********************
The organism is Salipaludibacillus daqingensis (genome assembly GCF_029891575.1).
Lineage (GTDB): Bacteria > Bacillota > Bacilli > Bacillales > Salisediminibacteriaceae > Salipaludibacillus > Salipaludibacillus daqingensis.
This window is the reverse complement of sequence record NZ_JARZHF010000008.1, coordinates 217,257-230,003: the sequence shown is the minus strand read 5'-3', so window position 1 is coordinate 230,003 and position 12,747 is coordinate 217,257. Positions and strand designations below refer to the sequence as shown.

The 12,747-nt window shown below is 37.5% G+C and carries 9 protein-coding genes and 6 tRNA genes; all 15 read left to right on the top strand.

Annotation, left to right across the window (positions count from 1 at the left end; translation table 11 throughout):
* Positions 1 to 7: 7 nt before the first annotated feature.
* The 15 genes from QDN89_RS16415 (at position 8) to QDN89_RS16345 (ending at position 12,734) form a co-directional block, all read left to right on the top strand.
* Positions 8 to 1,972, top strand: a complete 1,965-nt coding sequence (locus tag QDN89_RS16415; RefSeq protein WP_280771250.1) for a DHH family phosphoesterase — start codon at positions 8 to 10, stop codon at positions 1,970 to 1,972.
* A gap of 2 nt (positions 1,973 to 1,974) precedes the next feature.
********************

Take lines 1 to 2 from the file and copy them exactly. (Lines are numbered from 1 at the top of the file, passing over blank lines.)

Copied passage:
The organism is Salipaludibacillus daqingensis (genome assembly GCF_029891575.1).
Lineage (GTDB): Bacteria > Bacillota > Bacilli > Bacillales > Salisediminibacteriaceae > Salipaludibacillus > Salipaludibacillus daqingensis.